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Following the cancellation of the Baram Dam, the communities of Baram are proud to announce the launch of the Baram Conservation Initiative.

(Baram/Miri/Sarawak/Malaysia) The Baram Conservation Initiative is a community driven effort that intends to protect the rainforest, establish sustainable livelihood systems, and prevent the expansion of large scale commercial agriculture and extractive industries in the region. The initiative was officially launched today at a press conference in Miri.

The Initiative will take a two-prong approach to sustainable rural development of the Baram region: (1) through securing land rights and territories for indigenous communities, and (2) by designing community-centered alternative development models. Secure land tenure is crucial in the conservation of the forestland and the preservation of indigenous cultural heritage. Addressing the importance of community participation in development, Peter Kallang of Save Rivers says, “we stress the need for the inclusion of the Free Prior Informed Consent of affected local communities in any development plan. This is in accordance to the UN Declaration of Human Rights”.

As part of the community-centered development approach, alternative rural electrification options, including micro-hydro and solar, are currently being explored in the Middle Baram, where communities have been actively resisting the Baram Dam. "The people need to determine what type of development they want. In our kampong we built a micro-hydro and solar system. This is the kind of energy that should be implemented, not only in our kampong but also in other places in Baram, where it does not make any destruction for the people," says James Nyurang of Lepo Gah, Tanjung Tepalit, a Kenyah village in the Middle Baram.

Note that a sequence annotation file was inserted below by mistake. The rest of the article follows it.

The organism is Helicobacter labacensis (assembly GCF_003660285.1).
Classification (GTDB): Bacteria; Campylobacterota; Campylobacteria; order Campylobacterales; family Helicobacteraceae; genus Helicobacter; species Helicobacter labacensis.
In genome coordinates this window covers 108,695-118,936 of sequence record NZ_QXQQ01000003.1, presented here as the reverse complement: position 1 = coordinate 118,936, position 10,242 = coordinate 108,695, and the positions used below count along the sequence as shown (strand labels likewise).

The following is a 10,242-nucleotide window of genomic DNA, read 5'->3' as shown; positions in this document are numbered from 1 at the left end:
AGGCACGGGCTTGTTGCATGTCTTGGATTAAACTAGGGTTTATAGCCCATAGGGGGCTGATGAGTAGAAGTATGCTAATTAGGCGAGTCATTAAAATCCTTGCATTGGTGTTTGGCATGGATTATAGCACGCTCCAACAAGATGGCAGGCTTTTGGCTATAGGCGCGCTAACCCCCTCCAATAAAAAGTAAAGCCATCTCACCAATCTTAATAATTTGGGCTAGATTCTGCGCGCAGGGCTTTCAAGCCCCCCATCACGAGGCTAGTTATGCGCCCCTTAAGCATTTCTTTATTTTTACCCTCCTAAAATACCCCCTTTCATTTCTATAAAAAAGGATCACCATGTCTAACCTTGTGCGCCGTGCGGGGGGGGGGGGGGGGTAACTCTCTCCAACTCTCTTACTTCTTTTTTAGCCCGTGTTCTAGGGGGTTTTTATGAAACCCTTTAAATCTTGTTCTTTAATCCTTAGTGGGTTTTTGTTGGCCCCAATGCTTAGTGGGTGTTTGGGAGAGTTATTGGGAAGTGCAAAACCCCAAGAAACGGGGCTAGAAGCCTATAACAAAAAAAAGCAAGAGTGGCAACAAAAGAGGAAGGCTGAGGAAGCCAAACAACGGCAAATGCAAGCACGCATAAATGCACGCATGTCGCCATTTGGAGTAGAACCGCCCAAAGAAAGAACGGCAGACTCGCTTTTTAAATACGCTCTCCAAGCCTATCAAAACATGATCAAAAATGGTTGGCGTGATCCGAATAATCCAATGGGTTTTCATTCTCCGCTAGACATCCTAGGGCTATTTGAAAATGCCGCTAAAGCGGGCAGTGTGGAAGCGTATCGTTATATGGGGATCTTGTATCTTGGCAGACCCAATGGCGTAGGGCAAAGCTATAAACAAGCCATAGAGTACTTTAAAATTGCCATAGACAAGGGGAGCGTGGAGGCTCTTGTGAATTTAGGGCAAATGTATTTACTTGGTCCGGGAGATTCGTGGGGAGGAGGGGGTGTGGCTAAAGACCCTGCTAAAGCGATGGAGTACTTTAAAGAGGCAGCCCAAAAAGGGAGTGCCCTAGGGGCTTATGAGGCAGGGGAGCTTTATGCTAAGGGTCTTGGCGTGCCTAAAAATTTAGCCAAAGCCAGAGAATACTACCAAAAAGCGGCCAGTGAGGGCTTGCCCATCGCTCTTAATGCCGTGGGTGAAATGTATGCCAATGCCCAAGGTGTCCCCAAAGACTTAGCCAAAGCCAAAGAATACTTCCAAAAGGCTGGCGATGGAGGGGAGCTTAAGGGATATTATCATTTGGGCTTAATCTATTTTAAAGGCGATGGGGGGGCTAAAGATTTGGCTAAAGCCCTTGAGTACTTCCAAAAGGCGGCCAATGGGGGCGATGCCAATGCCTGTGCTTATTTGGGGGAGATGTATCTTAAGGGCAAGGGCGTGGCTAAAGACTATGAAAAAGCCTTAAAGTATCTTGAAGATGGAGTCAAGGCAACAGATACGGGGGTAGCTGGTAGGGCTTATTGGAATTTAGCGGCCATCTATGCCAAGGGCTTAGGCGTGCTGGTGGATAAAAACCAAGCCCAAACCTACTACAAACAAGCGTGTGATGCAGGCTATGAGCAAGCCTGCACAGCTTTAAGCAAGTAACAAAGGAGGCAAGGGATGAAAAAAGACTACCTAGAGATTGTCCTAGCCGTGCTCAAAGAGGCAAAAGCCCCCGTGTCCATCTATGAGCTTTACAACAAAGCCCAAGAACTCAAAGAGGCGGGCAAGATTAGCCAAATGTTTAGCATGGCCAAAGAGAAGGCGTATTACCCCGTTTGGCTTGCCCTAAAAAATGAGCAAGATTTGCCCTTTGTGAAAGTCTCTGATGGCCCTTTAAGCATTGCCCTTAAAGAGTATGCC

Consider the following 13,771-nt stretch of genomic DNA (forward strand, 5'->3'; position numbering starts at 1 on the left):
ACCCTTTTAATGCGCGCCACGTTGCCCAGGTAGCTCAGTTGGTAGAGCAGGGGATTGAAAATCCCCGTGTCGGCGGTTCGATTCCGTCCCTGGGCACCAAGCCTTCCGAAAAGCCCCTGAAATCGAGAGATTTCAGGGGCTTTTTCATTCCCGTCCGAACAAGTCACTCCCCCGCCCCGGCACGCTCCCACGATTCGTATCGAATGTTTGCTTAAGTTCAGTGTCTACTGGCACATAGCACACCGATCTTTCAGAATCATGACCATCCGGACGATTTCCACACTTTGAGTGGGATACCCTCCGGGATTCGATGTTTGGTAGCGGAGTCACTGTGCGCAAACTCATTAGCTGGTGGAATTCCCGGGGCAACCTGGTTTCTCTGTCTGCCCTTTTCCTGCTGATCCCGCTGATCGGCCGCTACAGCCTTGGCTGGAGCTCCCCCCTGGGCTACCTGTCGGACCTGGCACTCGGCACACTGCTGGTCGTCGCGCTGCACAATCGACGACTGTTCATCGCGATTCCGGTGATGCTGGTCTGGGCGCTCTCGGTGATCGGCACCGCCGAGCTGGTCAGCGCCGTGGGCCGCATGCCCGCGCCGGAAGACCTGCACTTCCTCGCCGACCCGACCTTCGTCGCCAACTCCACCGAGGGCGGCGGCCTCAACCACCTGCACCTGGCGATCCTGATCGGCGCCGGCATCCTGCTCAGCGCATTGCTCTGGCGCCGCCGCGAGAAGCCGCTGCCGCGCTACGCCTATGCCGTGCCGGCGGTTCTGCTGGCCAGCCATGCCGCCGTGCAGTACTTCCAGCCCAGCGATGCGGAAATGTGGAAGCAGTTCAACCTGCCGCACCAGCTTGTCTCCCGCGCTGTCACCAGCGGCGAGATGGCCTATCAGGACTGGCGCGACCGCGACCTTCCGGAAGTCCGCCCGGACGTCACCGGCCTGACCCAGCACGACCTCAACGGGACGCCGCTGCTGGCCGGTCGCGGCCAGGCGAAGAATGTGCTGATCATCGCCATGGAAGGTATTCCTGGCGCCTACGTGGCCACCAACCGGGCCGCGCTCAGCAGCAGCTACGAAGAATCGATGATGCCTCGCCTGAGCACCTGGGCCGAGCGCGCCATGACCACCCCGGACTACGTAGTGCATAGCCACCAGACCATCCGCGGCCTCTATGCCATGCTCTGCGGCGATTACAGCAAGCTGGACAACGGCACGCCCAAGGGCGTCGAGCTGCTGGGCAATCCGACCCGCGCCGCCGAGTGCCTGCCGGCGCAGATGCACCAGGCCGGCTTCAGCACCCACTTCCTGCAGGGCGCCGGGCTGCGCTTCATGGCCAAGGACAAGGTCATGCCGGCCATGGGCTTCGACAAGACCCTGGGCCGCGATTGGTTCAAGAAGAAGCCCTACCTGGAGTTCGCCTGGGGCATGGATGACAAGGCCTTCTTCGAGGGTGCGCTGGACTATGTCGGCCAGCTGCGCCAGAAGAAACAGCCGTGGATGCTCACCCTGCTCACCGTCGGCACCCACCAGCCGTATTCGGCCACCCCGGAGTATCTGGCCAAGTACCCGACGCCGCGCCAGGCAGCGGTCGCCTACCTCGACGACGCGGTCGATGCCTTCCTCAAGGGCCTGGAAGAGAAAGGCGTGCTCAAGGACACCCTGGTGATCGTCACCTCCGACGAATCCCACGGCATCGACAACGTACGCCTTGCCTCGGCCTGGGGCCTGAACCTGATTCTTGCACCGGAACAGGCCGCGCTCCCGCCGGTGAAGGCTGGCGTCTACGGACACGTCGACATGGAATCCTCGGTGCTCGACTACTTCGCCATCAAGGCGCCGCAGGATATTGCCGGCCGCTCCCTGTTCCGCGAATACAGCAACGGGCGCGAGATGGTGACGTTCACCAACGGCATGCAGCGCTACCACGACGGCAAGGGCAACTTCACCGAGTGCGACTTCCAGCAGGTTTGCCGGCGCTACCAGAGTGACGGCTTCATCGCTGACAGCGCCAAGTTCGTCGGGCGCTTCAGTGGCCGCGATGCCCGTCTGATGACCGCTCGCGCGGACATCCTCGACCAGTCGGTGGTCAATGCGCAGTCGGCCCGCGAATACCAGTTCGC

In addition, the initiative is supporting efforts to protect 280,000 hectares of forest land through the Taman Damai Baram (Baram Peace Park) in the Upper Baram. The proposal for the Taman Damai Baram has been well received so far by both grassroots communities and government agencies, including the Sarawak Forest Department. "We, the communities of Upper Baram, are very keen on realizing the Taman Damai Baram and hope that the government will join our efforts to protect our forests and develop alternative income sources," says Nick Kelesau, a Penan from Long Kerong and member of Keruan Association. In line with the government’s commitment to conservation and community, the Taman Damai Baram will be jointly managed by the communities of the Upper Baram in collaboration with the public sector.

One of the many forums that the Initiative is organizing to raise awareness and consult the community is the Save Rivers 5-Year Anniversary Conference. Entitled “Development without Destruction,” the conference will take place October 22nd 2016 at the Grand Palace Hotel in Miri, Sarawak.

The Baram Conservation Initiative is facilitated by the Save Rivers Network, Keruan Organisation, The Borneo Project, and the Bruno Manser Fund.


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